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Life In the Sea (Week 1 Notes)

by: AlexandraRita Notetaker

Life In the Sea (Week 1 Notes) EVE 012

Marketplace > University of California - Davis > Business > EVE 012 > Life In the Sea Week 1 Notes
AlexandraRita Notetaker
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First Week of notes. March 29th and March 31st. Life in the Sea with Susan williams.
Life in The Sea
Susan Williams
Class Notes
marine biology, UCD, UC Davis, Davis, University of California Davis, notes, popular, Life in the Sea, EVE 012




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This 8 page Class Notes was uploaded by AlexandraRita Notetaker on Thursday March 31, 2016. The Class Notes belongs to EVE 012 at University of California - Davis taught by Susan Williams in Spring 2016. Since its upload, it has received 113 views. For similar materials see Life in The Sea in Business at University of California - Davis.


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Date Created: 03/31/16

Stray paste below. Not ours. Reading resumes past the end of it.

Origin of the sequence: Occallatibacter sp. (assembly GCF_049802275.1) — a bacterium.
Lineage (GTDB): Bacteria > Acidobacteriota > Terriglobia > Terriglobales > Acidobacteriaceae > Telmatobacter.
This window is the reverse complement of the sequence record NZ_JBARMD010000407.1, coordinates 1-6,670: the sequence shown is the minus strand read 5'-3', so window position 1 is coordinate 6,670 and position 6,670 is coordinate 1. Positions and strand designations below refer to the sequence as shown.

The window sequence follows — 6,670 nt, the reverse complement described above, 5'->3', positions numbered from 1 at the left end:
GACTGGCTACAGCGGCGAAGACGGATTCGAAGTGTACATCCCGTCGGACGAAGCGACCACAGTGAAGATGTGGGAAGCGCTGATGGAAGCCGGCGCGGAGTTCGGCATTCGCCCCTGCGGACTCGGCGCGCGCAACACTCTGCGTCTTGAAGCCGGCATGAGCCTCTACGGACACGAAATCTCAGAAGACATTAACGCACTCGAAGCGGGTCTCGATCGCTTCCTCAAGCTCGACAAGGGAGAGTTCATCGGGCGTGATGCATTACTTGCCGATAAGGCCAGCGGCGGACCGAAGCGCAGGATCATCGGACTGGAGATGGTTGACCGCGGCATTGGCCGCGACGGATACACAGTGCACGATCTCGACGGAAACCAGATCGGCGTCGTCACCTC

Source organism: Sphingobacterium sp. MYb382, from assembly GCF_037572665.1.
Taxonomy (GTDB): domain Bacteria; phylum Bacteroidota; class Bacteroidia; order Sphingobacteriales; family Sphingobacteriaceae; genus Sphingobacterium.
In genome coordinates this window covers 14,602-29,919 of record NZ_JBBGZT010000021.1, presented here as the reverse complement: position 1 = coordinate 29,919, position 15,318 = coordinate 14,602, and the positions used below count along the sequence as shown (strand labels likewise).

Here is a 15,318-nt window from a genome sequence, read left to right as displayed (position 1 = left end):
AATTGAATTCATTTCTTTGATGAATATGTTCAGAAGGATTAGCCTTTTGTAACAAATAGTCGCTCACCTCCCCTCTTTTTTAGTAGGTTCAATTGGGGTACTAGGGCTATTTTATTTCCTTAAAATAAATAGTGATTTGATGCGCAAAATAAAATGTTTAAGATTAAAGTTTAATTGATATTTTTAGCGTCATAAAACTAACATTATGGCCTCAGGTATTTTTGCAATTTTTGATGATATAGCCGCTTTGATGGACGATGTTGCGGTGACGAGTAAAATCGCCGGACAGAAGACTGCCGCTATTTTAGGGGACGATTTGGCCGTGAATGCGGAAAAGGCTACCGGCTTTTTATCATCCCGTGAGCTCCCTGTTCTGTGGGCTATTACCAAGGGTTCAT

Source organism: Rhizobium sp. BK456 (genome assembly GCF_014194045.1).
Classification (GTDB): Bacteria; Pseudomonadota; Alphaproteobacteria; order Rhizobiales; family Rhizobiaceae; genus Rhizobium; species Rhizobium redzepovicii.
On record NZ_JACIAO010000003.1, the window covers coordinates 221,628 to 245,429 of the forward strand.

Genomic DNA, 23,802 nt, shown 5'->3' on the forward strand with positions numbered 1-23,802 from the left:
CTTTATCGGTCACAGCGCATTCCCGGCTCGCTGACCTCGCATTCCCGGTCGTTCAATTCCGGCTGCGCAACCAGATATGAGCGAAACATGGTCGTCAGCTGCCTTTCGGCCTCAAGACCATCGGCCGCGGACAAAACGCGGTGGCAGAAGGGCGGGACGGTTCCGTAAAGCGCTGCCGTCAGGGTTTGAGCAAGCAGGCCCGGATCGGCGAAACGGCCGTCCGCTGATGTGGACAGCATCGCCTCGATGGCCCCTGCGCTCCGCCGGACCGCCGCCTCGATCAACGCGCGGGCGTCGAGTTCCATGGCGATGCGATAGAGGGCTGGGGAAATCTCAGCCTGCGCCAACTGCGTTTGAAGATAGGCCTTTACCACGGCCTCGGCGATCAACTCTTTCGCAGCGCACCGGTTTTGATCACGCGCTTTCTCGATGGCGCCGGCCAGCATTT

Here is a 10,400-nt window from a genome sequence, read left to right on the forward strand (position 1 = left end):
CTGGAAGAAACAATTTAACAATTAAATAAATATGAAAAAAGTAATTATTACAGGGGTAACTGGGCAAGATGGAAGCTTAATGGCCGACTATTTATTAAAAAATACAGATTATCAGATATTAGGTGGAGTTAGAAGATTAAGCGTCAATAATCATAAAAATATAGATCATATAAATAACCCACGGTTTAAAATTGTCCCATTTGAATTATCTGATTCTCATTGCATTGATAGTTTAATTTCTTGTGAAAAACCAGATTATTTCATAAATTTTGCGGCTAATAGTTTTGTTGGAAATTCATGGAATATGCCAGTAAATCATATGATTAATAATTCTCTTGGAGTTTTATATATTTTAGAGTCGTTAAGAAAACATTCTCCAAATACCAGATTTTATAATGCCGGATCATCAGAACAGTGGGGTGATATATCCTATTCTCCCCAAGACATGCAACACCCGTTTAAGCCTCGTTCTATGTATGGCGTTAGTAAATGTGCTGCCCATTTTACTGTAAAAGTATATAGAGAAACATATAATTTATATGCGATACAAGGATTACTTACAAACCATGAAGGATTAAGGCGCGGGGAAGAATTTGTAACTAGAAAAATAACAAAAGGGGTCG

Life in The Sea Day 1 (March 29 ) Introduction Life in The Sea >50% of all life on Earth lives in the sea ~250,000 known species of marine animals Tiniest primary producers - nanoplankton, picoplankton Largest carnivores - Southern fur seal, sperm whale 60% of marine habitats providing human livelihoods are degraded Hydrothermal Vent Hydrothermal vents: undersea volcanoes where molten rocks are released from the earth’s mantle. -3700 M deep in the California Gulf Hydrothermal vents are extreme environments for life -very hot (518-716oF) 15cm (6in) -no light The molten material forms new sea floor that slowly spreads away from the vents over time. Life is Abundant in Vents Despite no light for photosynthesis -Chemosynthesis supports vent food webs. Bacteria use H2S to make organic matter. -Vent tube worms (Genus Riftia) Grow fast and tall -No mouth or digestive tract Have symbiotic sulfur bacteria -Red from hemoglobin which binds sulfur for bacteria to use. What is Biodiversity? -The variety of life in the world or in a particular habitat or ecosystem. Section A has a higher Diversity because it includes a wider diversity of species. -Species richness: # of species in a community -Dominance: one species has very high abundance -Species with very low abundance could go extinct; biodiversity -Evenness: all species have relatively same abundance Day 2 (March 31 ) Ocean Environment Ocean • 71% of Earth is covered by oceans • Deep 11,033 m (seven miles) in Mariana Trench Seawater’s special chemical composition Seawater: = 96.5% of water + 3.5% dissolved salts • Def. Salinity: the total amount of dissolved salts • Cl-, Na+, SO4-2, Mg +2, Ca+2, K+ (ions, ‘salts’) • Organisms are mostly seawater (> 80%) • Constant composition of salts (SO4/Cl = 0.1396) – Ratios of major ions are constant in the ocean Water is a good solvent (H+ bonds) - Salts make seawater dense (mass/volume)- strong fluid forces -Lower freezing point than fresh water 2 -Well-buffered- stable pH (measure of acidity) Buffering capacity allows ocean to absorb CO2 • Buffering capacity is being exceeded • Oceans are becoming more acidic fast Light Supports Most Sea Life • Energy for life comes from the sun as electromagnetic radiation • Most of the energy from the sun is infrared radiation or heat (67%) • Visible light is absorbed by chlorophyll and other pigments during photosynthesis Light in the sea- most of the sea is dark • Blue light has the most energy of visible wavelengths (Fig. 3.11) • Remember- Sea life in hydrothermal vents depends on chemosynthesis, not photosynthesis. 3 The sea is cold Thermocline- sharp change in temperature with ocean depth.    Seawater is a dense, viscous fluid • Seawater is very dense (high mass/volume ratio). – Density is determined by salinity and temperature. • Marine life is buoyant in dense seawater. • Many marine organisms collapse under the force of gravity when on land. – Def. Invertebrates- animals without backbones – Invertebrates are very diverse and common in the sea. • Buoyancy helps explain why whales can be huge. Dense seawater is highly viscous • Def. Viscosity: the tendency for a fluid to be ‘sticky’ and resist flowing • 55x more viscous and denser than air • High viscosity results in strong forces. 4 – The force of a current is 29 x stronger than the force of wind. • High viscosity results in strong forces. Def. Drag: The force of a flowing fluid on an organism – strong attachments (kelp ‘holdfasts’) – elasticity(stretch and bend) – streamlining(tunas) Importance of Fluid Flow (‘hydrodynamics’) • Transport of reproductive particles, food, essential molecules for life (O2 for animals, CO2 for plants) • Removal of waste products • Chemical signaling • Fluid stress on attached organisms • Boundary layers are regions of very slow flow close to a surface (e.g., organism, sea floor, rock wall). • Boundary layers provide protection from fluid energy. Tides- Ebb and Flow • Tides exposure the shoreline at least once a day. • ‘Intertidal’ zone- shallowest part of ocean heat, desiccation breaking waves   Ocean Circulation Shallow and Deep Currents • Ocean waters circulate the globe in major currents. • Major ocean currents are driven by heating and cooling of the earth. – The colder and saltier the water, the more dense and likely to sink below the surface • Local currents are the result of winds blowing on the surface of the water and the rotation of the earth, in 5 addition to density differences. Surface Currents Major currents influence the distribution and spread of organisms throughout the oceans. Major currents have distinct salinities and temperatures, which influence sea life   Thermohaline circulation • Thermohaline circulation: The conveyor-belt global circulation of ocean water between the surface and deep water layers. – ‘thermo’ refers to temperature – ‘haline’ refers to salt – Temperature and salinity combined determine the ______________ of seawater. • Thermohaline circulation is the result of changes in the density of seawater. • Density changes are due to- – freshwater input from precipitation and fresh water run-off and evaporation – heating and cooling of surface waters • Global warming could disrupt the thermohaline circulation, leading to an abrupt climate change. 6 Ocean conditions change seasonally and over longer cycles. • El Niño (warm) Southern Oscillation (ENSO)- a normal ocean climate cycle • ENSO - higher than average SST (Sea Surface Temperature) • Occurs ~7 years. • Often followed by colder than • average cycle (La Nina) El Nino Effects -Tropical sea life to normaly colder coasts -Coral Bleaching -Food Web Disruption -Harmful Algal Bloom Major ocean changes due to increased CO2 1. Warming - icecapmelting - sealevelrise 2. Increased CO2 concentrations in seawater - acidification(lowpHwaters) - bufferingcapacityexceeded - ‘the other CO2 problem’ In the 2,100,000 years before 1912, CO2 concentration was lower than 300 ppm. Global warming results in sea level rise and habitat loss • 500,000,000 people displaced worldwide • Brackish drinking water for coastal cities • Decreases in shallow marine habitats, beaches, and 7 tourists Ocean acidification- the other CO2 problem CO2 absorbed into the ocean alters the chemistry of seawater • Seawater becomes more acidic (lower pH) • Difficult for organisms to build calcium carbonate shells and skeletons • In extreme cases, shells/skeletons dissolve Summary • The ocean is a cold, dark, high-pressure environment. • Sea water is salty, dense, and viscous. • Thermohaline circulation is the result of differences in the density of seawater. • Flowing seawater isi mportant for sea life, but it can also exert strong forces. • Ocean circulation patterns influence climate earth’s climate and the distribution of sea life. – Surface currents – Thermohaline circulation • The ocean environment has natural cycles of variation (e.g., ENSO) • Recent variation in the ocean environment is unprecedented (ocean warming, acidification). 8